Lidar used to be exotic and expensive, but no longer! Cutting edge, archaeological  aerial survey techniques are now free for us to use.

Here is an example

Smallshaw, note the three ditches of the prehistoric enclosure and the image “shows” the ground  under the tree cover!

Here is a standard aerial view.


Lidar image bank

Get your Lidar images here

The link example directs to OS grid reference SD 81, which covers most of west Rochdale.

The Ordnance Survey National Grid Reference System

See more about the OS grid reference system  here.

Selecting an OS grid square

Select a grid reference by entering the OS grid or move the map with your mouse or by touch.


Enter SD81 to select the grid that covers west Rochdale.

Download and process your Lidar images

  1. Select the grid you are interested in (SD81 in our example).
  2. Create a directory on your pc, or other device for the group on files you download, example SD81
  3. Select a group of files to download  from the bottom of the display
    (the different file types and what they mean are explained here)
  4. Select DSM (in this example) at 1m resolution for SD81.
  5. The files are a zip archive of 180.3MB!
  6. Select the green download icon to download the zip archive.
  7. Download the zip files to your directory (SD81 for example)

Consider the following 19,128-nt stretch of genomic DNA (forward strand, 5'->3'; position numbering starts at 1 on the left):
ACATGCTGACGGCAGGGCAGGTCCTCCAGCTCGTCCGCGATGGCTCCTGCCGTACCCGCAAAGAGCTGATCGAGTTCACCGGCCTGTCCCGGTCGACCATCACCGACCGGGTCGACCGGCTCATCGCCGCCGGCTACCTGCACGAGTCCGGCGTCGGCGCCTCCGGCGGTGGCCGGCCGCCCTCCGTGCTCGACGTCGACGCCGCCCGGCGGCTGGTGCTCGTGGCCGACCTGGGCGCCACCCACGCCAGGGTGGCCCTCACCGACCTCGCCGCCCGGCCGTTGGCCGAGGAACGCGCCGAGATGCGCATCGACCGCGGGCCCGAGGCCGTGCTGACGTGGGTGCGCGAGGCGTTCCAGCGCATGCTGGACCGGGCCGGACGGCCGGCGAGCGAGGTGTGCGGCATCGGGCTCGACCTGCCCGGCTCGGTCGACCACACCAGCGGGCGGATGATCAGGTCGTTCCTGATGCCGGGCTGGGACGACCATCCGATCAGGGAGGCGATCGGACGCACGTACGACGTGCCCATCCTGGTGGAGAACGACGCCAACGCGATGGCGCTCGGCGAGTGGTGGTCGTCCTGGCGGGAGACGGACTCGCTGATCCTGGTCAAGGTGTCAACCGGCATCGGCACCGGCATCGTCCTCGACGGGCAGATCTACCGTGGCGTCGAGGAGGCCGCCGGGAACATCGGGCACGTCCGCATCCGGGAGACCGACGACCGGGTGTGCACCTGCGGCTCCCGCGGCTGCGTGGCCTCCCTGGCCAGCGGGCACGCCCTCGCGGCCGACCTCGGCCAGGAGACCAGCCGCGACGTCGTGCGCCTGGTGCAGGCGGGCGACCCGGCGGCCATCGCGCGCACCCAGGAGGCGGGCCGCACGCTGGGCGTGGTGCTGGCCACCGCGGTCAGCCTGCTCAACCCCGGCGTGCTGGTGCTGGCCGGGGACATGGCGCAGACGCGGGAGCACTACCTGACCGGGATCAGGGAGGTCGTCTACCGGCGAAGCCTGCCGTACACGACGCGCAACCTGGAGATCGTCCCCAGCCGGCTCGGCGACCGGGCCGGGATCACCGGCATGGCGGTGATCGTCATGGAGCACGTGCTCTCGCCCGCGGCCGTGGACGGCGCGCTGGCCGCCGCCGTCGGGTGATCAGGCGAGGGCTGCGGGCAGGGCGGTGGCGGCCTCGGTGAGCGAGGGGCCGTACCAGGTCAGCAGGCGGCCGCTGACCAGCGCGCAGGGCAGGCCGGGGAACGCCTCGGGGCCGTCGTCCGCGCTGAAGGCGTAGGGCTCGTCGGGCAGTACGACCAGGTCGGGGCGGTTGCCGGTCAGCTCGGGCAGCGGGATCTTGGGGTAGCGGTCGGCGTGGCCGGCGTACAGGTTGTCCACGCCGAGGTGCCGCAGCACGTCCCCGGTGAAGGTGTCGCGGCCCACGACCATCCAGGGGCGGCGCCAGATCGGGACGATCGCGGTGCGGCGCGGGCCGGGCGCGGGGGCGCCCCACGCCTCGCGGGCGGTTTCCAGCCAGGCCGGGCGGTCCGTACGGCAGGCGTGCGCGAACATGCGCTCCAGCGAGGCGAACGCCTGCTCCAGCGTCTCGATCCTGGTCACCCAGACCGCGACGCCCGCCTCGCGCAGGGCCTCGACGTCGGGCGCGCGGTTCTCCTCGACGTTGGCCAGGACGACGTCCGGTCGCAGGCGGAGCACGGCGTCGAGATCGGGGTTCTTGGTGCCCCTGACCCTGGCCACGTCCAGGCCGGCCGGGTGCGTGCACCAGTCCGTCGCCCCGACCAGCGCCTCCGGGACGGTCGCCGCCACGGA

8. Unzip the files with a compatible program (I used the free Pea zip, there are many others)
  9. You directory, with the unzipped files should look like these names, they are ASC file format.ascfiles
  10. These ASC files have to be converted into images you can view, use a GIS system if you have access to one (lucky you!), if not…go to step 11.
  11. To decode ASC files without a GIS system download the Relief Visualization Toolbox (RVT) for your operating system (currently supports Windows and Linux 64 ) from the Research Centre of the Slovenian Academy of Sciences and Arts.
  12. Download the RVT (for example rvt_1.1_win64 for Windows 7) and then unzip the files to a directory.
  13. Install the software, you should then see this
  14. Select click to continue and then you will see
  15. Select addfiles.jpg add the ASC files in your directory (SD81 in our example).
  16. Your directory should look like this:
  17. Load all the files and use the default settings for now and then select “Start”.
  18. This will take time depending on the speed of your computer.
  19. When the process is complete your directory should now have graphic files (TIFF format) created alongside the .ASC files.
  20. View these files with any program that can read and display the TIFF images, I used a free program called IrfanView.
  21. Here is a selection from one of the images, know what is in the centre? send me a message if you do please! -:) it’s old and it is north of Bury!
    mystery feature

Want to install your own GIS system?

LandSerf is a free GIS system which runs on any platform that supports the Java Runtime Environment (Windows, MacOSX, Unix, Linux etc.)

Too much work?

Try this site, just zoom in to explore your region (some areas do not have Lidar coverage). Note you do not have the choice of surface or terrain Lidar images.

Thanks to…

Special thanks to Marcus Jecock of Historic England for telling me about the Lidar source files and the software to decode the ASC files.

The software to decode the Lidar source files is from Slovenia’s Institute of Anthropological and Spatial Studies and is funded by the EU, see more details here.

James Moran-Zietek for telling me about LandSerf.

Under construction…


One thought on “Lidar for your archaeological discoveries!

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